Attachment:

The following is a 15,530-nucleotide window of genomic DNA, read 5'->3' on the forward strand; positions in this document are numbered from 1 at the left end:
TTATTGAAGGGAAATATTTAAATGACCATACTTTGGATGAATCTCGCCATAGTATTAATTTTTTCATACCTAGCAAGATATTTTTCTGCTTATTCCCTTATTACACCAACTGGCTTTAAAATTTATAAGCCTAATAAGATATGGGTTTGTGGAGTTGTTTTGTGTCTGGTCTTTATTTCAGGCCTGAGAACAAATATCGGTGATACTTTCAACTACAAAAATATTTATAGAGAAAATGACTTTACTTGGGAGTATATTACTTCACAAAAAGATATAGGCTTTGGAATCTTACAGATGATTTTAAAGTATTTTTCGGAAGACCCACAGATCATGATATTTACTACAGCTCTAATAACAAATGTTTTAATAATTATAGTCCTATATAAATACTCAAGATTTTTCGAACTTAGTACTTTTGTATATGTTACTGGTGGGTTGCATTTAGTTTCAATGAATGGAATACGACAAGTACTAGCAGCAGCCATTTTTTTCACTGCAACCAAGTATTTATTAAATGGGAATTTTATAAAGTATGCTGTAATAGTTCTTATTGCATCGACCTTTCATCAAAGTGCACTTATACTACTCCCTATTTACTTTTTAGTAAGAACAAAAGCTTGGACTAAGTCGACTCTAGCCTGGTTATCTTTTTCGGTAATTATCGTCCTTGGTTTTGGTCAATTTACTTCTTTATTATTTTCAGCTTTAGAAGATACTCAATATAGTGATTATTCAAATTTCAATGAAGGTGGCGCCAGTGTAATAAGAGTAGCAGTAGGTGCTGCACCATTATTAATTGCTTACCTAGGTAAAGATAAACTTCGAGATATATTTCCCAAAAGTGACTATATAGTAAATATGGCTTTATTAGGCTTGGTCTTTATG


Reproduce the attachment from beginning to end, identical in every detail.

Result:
The following is a 15,530-nucleotide window of genomic DNA, read 5'->3' on the forward strand; positions in this document are numbered from 1 at the left end:
TTATTGAAGGGAAATATTTAAATGACCATACTTTGGATGAATCTCGCCATAGTATTAATTTTTTCATACCTAGCAAGATATTTTTCTGCTTATTCCCTTATTACACCAACTGGCTTTAAAATTTATAAGCCTAATAAGATATGGGTTTGTGGAGTTGTTTTGTGTCTGGTCTTTATTTCAGGCCTGAGAACAAATATCGGTGATACTTTCAACTACAAAAATATTTATAGAGAAAATGACTTTACTTGGGAGTATATTACTTCACAAAAAGATATAGGCTTTGGAATCTTACAGATGATTTTAAAGTATTTTTCGGAAGACCCACAGATCATGATATTTACTACAGCTCTAATAACAAATGTTTTAATAATTATAGTCCTATATAAATACTCAAGATTTTTCGAACTTAGTACTTTTGTATATGTTACTGGTGGGTTGCATTTAGTTTCAATGAATGGAATACGACAAGTACTAGCAGCAGCCATTTTTTTCACTGCAACCAAGTATTTATTAAATGGGAATTTTATAAAGTATGCTGTAATAGTTCTTATTGCATCGACCTTTCATCAAAGTGCACTTATACTACTCCCTATTTACTTTTTAGTAAGAACAAAAGCTTGGACTAAGTCGACTCTAGCCTGGTTATCTTTTTCGGTAATTATCGTCCTTGGTTTTGGTCAATTTACTTCTTTATTATTTTCAGCTTTAGAAGATACTCAATATAGTGATTATTCAAATTTCAATGAAGGTGGCGCCAGTGTAATAAGAGTAGCAGTAGGTGCTGCACCATTATTAATTGCTTACCTAGGTAAAGATAAACTTCGAGATATATTTCCCAAAAGTGACTATATAGTAAATATGGCTTTATTAGGCTTGGTCTTTATG